There's not many bands quite like the Super Saturated Sugar Strings; one of the most interesting bands to come out of the state thanks to their unique sound, array of instrumentation, songwriting, and the connection the band has on stage. They just ...and more »
There’s not many bands quite like the Super Saturated Sugar Strings; one of the most interesting bands to come out of the state thanks to their unique sound, array of instrumentation, songwriting, and the connection the band has on stage.
They just released their third album, ‘All Their Many Miles’,and they recently rocked it live before a packed house at their album release party on July 27 at the 49th Street Brewing Company.
The Super Saturated Sugar Strings are already well established locally and are no stranger to playing live. ‘All Their Many Miles’ is rightfully named because they have been laying many miles of evident track during their career. They’ve played countless concerts, traveled for tours, opened for national music acts, played house shows, charity events, and music and art festivals.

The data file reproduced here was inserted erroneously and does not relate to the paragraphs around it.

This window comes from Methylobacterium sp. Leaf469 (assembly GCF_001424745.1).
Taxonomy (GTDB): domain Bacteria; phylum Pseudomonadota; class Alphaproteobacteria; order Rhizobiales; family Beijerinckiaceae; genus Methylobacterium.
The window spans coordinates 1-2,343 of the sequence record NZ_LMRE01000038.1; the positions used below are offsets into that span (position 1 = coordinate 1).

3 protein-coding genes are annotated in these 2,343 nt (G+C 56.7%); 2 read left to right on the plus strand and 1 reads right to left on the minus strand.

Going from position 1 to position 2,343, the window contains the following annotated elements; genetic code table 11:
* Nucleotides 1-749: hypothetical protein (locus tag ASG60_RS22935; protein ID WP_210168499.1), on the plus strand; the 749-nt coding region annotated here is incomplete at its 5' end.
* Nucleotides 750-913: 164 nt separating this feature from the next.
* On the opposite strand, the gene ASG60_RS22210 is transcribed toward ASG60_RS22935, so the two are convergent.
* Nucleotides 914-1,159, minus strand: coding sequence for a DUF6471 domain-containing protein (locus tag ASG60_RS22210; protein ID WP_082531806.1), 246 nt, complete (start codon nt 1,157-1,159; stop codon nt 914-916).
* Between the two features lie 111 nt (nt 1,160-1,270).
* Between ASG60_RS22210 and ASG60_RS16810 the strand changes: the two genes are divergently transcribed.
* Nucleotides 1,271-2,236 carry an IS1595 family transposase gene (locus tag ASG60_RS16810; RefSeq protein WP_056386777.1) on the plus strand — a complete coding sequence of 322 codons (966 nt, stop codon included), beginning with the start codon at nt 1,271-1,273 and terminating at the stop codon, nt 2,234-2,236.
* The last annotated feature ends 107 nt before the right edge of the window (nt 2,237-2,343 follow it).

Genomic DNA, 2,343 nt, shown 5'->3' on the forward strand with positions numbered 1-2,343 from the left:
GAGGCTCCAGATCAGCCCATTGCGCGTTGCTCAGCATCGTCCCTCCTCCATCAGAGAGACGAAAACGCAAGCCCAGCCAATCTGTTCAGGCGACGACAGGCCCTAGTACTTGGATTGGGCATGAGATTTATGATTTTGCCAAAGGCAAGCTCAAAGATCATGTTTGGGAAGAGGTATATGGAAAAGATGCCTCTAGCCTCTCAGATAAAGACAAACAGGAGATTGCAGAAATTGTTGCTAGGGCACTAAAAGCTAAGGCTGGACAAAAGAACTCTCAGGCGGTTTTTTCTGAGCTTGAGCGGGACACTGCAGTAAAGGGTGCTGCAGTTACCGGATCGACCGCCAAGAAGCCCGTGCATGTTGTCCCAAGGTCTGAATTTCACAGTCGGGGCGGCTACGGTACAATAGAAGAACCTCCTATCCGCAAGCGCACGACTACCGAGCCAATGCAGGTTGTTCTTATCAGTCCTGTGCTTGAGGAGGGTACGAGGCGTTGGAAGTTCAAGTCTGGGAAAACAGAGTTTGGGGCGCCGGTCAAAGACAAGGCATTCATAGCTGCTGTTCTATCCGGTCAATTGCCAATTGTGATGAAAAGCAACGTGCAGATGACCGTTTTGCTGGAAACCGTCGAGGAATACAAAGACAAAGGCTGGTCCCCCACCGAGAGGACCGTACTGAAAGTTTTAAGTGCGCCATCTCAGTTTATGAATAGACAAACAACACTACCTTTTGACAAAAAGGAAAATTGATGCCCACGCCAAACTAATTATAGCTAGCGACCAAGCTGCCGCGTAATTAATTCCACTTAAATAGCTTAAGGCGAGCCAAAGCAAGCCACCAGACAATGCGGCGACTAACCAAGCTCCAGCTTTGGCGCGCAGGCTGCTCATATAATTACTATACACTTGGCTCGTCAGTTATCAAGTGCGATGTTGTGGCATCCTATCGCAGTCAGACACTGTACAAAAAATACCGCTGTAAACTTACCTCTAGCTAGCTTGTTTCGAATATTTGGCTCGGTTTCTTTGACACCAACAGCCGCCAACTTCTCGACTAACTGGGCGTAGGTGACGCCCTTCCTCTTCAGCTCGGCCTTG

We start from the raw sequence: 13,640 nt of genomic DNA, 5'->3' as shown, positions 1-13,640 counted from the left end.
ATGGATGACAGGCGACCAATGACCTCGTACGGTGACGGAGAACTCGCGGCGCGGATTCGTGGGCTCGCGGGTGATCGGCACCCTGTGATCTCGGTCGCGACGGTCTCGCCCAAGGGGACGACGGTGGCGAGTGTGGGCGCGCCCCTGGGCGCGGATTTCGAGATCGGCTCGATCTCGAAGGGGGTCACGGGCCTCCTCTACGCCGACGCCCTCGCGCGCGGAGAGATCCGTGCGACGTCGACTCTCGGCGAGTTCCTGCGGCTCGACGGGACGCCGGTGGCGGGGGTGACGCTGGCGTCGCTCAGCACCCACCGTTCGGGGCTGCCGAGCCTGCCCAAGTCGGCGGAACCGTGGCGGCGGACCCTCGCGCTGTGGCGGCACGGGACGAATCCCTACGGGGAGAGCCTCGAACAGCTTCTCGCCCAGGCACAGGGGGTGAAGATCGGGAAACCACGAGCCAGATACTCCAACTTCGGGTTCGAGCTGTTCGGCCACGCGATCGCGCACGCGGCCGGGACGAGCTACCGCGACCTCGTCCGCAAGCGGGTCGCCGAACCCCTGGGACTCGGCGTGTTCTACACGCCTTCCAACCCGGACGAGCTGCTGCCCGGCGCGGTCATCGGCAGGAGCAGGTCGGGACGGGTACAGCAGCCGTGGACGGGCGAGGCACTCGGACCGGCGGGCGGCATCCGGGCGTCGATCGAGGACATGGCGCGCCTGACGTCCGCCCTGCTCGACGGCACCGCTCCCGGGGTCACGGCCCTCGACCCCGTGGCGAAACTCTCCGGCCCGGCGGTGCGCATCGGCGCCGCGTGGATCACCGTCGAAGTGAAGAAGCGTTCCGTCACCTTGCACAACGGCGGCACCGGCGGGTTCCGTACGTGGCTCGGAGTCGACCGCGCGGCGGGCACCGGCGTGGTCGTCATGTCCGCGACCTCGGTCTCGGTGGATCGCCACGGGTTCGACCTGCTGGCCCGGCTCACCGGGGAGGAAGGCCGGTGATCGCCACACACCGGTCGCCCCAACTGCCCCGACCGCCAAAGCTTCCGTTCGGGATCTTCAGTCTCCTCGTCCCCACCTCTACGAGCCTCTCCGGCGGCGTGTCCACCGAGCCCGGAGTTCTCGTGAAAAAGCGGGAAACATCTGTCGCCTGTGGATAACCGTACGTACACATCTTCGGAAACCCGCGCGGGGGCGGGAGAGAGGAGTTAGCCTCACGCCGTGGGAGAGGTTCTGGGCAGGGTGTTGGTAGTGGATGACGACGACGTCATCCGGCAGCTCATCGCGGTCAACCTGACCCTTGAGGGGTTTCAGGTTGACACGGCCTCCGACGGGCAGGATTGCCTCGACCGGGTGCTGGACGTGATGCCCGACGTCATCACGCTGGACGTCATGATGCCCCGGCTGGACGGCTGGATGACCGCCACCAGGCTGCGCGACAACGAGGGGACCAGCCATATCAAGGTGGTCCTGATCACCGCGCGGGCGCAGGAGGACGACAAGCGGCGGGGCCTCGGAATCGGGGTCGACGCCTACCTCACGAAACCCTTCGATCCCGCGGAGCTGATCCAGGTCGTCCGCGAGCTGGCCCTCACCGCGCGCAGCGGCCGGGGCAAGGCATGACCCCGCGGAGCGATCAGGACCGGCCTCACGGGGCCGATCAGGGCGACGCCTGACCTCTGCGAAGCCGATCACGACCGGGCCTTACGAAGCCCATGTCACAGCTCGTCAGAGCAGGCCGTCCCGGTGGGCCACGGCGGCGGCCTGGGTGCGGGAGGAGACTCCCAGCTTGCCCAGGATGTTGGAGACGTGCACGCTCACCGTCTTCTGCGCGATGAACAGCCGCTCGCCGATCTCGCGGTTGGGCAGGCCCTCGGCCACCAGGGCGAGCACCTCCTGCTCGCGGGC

The six-pieces consist of Carlyle Watt on guitar, drums, and lead vocals, Theresa Watt on cello and vocals, Mariah Phelps on violin, piano, and vocals, Kevin Worrell on bass, guitar, and vocals, Logan Bean on horns and vocals, and Kat Moore on piano, guitar and bass, who also trades off on lead vocals with Watt.
Anchorage-native Dylan Lee Johnston and his band out of Nashville, the Bad Habits, with guest Megan Palmer gave a great performance in the warm-up, setting the stage for SSSS. Once they walked on stage, Bean proceeded with the opening notes to the title track, ‘All Their Many Miles’ on his shiny, brass trumpet that seemed to have absorbed every light in the room.
‘All Their Many Miles’ is one of the most playful songs on the album. Moore starts things off by singing:
‘Life, it seems to him a gem. A smile and swagger drew him in.’
The moment embraced their charm to draw the audience in as well.
“Love Cocoon” sounds like sea-shanty to start and ends sounding like a Beatles’ tune. It’s the story of an adventure to beat Earth’s rough elements by staying protected in a “love cocoon.” At about three minutes into the song however, it takes a welcoming turn, and suddenly it feels like a rainbow is forming above with beautiful harmonies all singing the title to the song as Watt follows with an, “Oh Yeah!”
Next was ‘Precipice’, a song well arranged by an array of sounds that makes for a nice follow-up to the elaborate ending on ‘Love Cocoon’.